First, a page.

What we think we know about LulzSec may be as reliable as the public persona of the pseudonymous Thribb. (This may strike you as a little rich coming from an obvious pseudonym, but hopefully Mr Harley will vouch for my essential reliability.)
The arch nautical naughtiness of the group’s press releases and tweets, with their whiff of anarchic, teenage amorality and a certain confusion about the “ethical” grounding of their targeting of their victims: perhaps we’ll be able to judge how accurately they really reflect the group’s culture when and if law enforcement agencies actually close in on them and remove some masks.
In the meantime, I’m not inclined to place too much trust in anything I hear from LulzSec, Whirlpool, or anyone representing themselves as associated with the group. Entertaining though it may be to see various parties trying to interpret what the “final” Press Release is really saying about the motives and future plans of the group’s members, I don’t put any more faith in it than the group itself does, if we can put any trust at all into its most recent tweet (at the moment of writing):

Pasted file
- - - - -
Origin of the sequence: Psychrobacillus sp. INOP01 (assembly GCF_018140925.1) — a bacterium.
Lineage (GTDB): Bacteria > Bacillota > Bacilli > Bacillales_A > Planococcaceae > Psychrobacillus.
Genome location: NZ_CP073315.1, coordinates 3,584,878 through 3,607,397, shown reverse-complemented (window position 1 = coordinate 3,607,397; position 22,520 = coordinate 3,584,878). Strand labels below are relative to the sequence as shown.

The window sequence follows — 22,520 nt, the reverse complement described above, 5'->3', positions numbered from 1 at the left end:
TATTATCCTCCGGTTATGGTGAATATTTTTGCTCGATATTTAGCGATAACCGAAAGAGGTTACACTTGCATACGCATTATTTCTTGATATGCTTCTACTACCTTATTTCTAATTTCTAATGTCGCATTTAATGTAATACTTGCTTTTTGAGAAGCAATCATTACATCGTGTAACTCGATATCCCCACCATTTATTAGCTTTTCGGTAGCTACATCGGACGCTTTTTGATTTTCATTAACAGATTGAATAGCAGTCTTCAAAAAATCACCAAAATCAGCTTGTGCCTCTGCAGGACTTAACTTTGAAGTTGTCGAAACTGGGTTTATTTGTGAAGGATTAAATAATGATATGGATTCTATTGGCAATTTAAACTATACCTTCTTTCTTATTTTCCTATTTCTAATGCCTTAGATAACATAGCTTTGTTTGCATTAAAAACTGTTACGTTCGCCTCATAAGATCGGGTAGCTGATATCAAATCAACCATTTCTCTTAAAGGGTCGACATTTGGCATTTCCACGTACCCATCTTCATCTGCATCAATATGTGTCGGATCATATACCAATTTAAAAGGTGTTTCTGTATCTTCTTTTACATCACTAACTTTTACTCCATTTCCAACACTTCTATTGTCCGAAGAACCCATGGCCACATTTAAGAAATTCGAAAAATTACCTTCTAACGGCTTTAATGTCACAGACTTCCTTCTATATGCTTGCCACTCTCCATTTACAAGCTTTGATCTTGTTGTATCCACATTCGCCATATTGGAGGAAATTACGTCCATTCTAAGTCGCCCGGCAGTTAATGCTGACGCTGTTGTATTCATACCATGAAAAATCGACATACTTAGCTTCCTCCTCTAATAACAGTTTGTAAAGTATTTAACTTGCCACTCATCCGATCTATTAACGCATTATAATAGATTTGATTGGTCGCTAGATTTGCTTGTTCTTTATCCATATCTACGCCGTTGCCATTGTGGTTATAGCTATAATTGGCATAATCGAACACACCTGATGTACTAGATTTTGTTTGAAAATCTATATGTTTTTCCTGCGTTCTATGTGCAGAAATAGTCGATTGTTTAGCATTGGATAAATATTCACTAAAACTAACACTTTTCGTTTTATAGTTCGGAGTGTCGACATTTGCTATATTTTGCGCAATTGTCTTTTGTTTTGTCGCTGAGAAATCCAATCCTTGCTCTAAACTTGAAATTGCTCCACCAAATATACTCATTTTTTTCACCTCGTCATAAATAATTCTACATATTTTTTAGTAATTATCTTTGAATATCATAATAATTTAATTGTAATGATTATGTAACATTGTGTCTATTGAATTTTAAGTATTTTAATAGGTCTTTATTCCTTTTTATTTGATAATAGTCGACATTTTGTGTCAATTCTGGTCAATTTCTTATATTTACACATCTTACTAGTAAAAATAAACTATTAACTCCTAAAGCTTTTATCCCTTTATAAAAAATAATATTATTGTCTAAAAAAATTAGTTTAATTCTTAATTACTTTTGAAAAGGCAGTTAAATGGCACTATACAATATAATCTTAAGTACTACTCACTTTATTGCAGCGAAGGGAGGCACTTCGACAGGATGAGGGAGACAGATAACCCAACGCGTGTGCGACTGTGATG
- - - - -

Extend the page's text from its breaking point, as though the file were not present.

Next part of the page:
Oh, oh, finally! Media, please be sure to report on the actual files we leaked, not just our silly press statement. Much love. ❤ Ciao. ❤
Media manipulators to the last. (The last? Hmmm…..)
The leaked files seem to be the usual ragbag of (mostly) login data from sources ranging from various government, military and Big Business, to hundreds of thousands of gamers whose details are, apparently, fair game.
LulzSec may see themselves as anarchist heroes, but they look to me less like V for Vendetta and more like a packrat colony. But less likeable.